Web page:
who received kidney transplants from deceased
donors in South Africa were the study participants, the research team followed,
and data from transplants beginning in 2008 were used for the study.
"In South Africa, the United States, and
elsewhere, a growing number of people with HIV have a need for kidney
transplants. Unfortunately, these gifts of life are too often in short supply,"
study provides additional evidence that organs from donors with HIV could be a
new donation source for people living with both HIV and end-stage renal disease. If these
findings are corroborated in ongoing clinical trials, we will have a chance to
improve the health of many people living with HIV and increase the overall
supply of transplantable organs,"
study was designed and performed by a research team from NIAID and a group of
physicians and scientists from the University of Cape Town who worked closely.
While all the kidney
and primary laboratory analyses took place in South
Africa, NIAID's Laboratory of Immunoregulation in Baltimore provided the
supplementary laboratory support.
the SAMRC President and Chief Executive Officer said, "This collaboration leverages expertise in both of our countries to
address an urgent common problem. Our combined efforts have the power to make
sure people with HIV experiencing organ failure are not exempt from longer,
healthier lives that international HIV research has made possible."
Findings of the Study
made by a research team from the University of Cape Town in this study were
similar to an earlier study from the U.S. While the South African study looked
at people living with HIV who received kidneys for
transplant from donors with HIV
, in the U.S. study the donors were
South African group, 83.3 percent survived and 78.7 percent continued to have a
functioning transplanted kidney. The findings from the 2010 NIAID-funded study
in the U.S. reported an overall survival rate of 88.2 percent and kidney
graft survival rate of 73.7 percent after three years.
At the time
of transplantation, all the participants from the South African group were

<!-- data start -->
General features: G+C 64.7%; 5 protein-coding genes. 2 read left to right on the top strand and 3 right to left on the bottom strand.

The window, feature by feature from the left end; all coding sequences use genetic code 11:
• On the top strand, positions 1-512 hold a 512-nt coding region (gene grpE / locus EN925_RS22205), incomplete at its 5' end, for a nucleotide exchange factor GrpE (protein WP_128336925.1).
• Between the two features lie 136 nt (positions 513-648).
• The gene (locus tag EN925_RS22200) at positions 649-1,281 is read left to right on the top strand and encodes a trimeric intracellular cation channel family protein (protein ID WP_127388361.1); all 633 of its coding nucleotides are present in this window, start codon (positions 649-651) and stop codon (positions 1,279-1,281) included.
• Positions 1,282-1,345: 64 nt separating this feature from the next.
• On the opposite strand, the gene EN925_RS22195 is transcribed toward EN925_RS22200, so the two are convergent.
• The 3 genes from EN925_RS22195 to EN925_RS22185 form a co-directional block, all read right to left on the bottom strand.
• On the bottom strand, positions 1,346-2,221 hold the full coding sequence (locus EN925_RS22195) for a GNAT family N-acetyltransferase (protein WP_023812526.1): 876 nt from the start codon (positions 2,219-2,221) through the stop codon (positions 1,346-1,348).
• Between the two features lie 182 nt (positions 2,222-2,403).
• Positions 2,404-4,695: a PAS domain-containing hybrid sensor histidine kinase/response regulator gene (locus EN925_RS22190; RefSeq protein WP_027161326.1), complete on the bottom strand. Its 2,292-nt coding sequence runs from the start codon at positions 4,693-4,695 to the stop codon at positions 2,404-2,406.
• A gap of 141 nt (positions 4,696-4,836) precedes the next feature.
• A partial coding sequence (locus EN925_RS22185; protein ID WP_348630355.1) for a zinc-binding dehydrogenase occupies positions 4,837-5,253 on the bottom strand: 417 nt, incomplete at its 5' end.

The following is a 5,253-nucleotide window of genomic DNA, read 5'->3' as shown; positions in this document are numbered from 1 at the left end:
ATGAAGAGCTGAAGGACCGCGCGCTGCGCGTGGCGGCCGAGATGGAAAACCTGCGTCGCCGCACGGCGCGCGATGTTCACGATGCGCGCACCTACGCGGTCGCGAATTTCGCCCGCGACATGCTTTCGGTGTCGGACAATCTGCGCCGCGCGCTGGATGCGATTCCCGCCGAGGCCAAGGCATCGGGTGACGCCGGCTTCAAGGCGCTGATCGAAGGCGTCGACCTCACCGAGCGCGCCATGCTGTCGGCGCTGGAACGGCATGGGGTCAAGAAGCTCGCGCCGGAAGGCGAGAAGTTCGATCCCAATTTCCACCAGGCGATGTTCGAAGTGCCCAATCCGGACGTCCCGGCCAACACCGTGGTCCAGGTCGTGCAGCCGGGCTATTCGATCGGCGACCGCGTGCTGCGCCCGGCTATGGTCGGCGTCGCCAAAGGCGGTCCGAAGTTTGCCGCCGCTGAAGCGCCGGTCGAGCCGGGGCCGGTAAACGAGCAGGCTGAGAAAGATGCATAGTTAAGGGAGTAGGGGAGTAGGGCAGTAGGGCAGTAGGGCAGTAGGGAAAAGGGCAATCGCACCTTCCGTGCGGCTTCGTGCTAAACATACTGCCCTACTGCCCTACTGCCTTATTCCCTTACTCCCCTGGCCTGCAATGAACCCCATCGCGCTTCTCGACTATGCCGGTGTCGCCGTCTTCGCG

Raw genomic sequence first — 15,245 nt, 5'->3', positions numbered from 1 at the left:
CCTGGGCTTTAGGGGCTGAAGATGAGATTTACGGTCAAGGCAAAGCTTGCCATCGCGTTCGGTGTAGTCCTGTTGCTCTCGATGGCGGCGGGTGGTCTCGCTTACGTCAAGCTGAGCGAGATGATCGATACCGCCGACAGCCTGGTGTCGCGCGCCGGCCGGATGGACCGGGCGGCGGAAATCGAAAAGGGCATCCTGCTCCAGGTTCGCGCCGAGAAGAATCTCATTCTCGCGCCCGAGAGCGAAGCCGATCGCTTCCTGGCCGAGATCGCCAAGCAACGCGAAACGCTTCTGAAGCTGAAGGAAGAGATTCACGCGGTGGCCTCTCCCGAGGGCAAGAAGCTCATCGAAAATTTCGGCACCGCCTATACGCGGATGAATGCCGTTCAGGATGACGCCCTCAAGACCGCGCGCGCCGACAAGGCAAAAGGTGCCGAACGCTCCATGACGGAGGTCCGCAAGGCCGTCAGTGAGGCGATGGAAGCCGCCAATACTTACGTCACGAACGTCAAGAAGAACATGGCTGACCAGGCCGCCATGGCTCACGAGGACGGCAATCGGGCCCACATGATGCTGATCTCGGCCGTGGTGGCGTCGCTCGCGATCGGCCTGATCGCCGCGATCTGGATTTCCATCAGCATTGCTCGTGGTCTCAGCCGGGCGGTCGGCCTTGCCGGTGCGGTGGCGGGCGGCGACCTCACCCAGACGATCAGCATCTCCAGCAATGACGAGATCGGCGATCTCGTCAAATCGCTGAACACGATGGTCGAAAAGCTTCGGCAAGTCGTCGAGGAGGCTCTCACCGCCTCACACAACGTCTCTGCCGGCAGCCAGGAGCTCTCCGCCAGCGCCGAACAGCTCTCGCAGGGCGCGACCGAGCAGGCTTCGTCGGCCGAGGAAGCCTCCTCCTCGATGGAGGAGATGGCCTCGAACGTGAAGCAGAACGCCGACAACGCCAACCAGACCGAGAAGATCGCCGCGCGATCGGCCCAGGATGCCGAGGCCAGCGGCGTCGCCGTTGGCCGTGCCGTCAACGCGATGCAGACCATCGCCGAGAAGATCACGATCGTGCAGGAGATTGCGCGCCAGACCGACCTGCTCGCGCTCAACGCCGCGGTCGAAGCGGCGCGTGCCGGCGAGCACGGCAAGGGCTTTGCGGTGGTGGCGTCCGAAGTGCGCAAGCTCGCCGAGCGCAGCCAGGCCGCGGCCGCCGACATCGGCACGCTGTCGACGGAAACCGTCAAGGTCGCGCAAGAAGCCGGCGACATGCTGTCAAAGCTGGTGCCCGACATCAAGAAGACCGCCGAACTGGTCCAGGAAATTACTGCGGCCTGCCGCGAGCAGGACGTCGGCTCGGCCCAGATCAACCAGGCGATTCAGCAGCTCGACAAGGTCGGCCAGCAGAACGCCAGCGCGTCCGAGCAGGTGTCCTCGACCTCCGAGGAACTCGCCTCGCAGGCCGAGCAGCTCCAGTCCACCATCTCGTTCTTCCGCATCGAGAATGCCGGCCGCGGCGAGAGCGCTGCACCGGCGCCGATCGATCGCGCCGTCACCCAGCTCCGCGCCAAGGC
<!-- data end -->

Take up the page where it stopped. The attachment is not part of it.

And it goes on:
virally suppressed and the research team did not notice any increase in the
amount of virus (viral load) in those patients who had consistently used antiretroviral therapy (ART)
Many of the
deceased donors who were part of the study were unaware of their status, had
HIV strains that were genetically different from the transplant recipients.
Knowing this, the virus genomes of donor-recipient pairs were sequenced and
blood samples collected from the recipients were analyzed by the scientists to
note any occurrence of HIV superinfection, during multiple follow-up visits.
When a second genetically distinct strain of the virus gets acquired and
established in a person already living with HIV, the condition is referred to
as HIV superinfection.
HIV superinfection typically respond well to the standard ART and mostly do not
experience poor clinical outcomes as research shows. Nonetheless, the study
participants were closely observed for likely superinfections with strains of
HIV that might remain unaffected by a recipient's ART regimen as there are
certain strains that are resistant to some anti-HIV medications.
probable case of transient superinfection was identified by the scientists,
which was established to be a residual virus carried over from thee donor